Finally, I called a wildlife organization and when I described the situation, the receptionist laughed and assured me my squirrel visitor wasn’t rabid. She added, “If they’re hungry enough they will eat anything on your house that they can bite off,” and proceeded to give me an example that was startling. She said they’ve been known to eat the external metal vents for household clothes dryers.

While my instinct is to assist or get help for our fellow creatures on this planet, this time I couldn’t. The expert’s advice was two-fold: Don’t put out food for the squirrel as it would only encourage more wild animals to show up at my door, and buy a cage to trap it in case it comes back and then transport it back to the wild. When I looked again, I saw the squirrel exiting through the drainage hole in the patio wall.

Until this experience, my encounters with nature had been as a benevolent, appreciative bystander. Yet, I was always fully aware of the awesome power of nature and the possible dangers in its sometimes raw dramas. This is why I no longer watch survival-of-the-fittest wildlife programs on PBS at dinner time. It’s also why I’m not ashamed to admit that when I drive by a pack of coyotes, I am relieved to be viewing them from the safety of my car. That same good sense prevailed when I met a starving squirrel that was devouring heavy-duty aluminum foil like it was a piece of acorn pie. My motto is better safe than sorry – thus the rationale for sharing this cautionary tail.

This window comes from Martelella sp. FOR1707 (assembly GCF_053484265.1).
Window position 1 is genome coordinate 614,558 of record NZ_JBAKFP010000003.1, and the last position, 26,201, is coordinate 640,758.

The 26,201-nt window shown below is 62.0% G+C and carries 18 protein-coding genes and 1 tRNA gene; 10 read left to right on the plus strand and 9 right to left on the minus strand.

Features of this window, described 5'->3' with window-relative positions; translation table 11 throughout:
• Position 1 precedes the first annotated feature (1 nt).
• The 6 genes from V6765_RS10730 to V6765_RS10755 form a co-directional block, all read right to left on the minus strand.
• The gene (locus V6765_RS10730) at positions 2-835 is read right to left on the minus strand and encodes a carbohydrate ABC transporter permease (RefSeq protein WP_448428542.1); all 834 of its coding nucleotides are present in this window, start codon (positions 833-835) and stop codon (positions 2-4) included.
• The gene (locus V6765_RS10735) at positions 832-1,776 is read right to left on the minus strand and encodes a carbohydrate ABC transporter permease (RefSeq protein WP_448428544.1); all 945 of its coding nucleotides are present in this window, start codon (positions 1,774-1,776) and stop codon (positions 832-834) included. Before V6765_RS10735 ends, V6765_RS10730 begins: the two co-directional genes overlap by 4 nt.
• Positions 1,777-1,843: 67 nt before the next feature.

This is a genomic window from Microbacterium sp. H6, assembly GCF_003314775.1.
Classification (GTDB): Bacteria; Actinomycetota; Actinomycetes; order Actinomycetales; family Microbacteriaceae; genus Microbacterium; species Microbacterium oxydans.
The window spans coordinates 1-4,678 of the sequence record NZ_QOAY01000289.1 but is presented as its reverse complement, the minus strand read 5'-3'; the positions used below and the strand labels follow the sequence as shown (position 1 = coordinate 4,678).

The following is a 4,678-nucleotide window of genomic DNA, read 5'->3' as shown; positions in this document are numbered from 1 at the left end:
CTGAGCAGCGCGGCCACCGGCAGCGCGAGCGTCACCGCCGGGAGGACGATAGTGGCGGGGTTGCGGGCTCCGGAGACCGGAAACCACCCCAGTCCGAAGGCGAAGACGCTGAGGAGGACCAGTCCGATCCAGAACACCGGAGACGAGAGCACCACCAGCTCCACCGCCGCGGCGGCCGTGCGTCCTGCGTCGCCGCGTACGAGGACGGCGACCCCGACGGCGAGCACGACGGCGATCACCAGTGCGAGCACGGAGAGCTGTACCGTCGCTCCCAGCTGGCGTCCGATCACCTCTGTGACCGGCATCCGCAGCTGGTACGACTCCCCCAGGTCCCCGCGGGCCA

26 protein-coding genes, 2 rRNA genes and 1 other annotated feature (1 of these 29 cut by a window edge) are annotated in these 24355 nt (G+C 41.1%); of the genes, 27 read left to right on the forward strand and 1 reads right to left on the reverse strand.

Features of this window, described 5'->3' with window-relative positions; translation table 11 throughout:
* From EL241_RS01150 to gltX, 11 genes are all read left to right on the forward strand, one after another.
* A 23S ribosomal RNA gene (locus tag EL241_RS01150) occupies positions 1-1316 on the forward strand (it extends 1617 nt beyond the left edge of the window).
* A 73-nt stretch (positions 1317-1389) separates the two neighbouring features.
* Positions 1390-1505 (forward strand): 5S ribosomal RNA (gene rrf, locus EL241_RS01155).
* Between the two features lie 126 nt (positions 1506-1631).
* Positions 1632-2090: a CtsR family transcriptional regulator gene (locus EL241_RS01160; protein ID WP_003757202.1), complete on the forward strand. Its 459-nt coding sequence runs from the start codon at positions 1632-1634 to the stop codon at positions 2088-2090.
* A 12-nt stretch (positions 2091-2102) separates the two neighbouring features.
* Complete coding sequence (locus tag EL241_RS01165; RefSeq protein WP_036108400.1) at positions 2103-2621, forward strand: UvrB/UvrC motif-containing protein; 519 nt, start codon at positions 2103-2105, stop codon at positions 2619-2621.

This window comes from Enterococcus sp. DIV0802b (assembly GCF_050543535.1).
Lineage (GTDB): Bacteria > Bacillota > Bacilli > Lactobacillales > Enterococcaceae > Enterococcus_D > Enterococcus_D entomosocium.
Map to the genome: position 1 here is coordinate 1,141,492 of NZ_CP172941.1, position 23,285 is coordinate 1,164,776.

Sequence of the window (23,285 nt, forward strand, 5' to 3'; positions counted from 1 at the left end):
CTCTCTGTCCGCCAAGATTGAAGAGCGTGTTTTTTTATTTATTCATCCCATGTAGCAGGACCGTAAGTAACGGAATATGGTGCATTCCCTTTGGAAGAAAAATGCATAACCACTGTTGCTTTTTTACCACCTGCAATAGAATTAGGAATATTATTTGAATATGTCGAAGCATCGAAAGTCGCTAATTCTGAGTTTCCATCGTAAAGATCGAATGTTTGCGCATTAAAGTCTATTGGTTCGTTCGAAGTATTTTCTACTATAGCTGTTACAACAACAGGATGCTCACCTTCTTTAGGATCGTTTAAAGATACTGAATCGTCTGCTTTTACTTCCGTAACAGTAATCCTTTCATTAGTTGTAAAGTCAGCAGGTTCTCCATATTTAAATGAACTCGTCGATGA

Copyright 2010 © by Fern Stewart Welch

The author’s books: “Tea with Elisabeth,” “The Heart Knows the Way,” and “You Can Live A Balanced Life In An Unbalanced World,” are available at and other online booksellers, as well as through major bookstores such as Barnes & Noble and Borders.

Sunday, August 15, 2010

Take Heart: It's All Good!

The phrase It’s All Good! has been around for years, and probably like many others I have repeated it glibly, and with only a superficial understanding. Recently though, the words took on new meaning for me. As a senior citizen, I often meander back through my memories and gain insights from my life. What I realized was that every event or situation that I judged as being the worst thing that ever happened to me turned out – sometimes much later – to be a blessing in my life.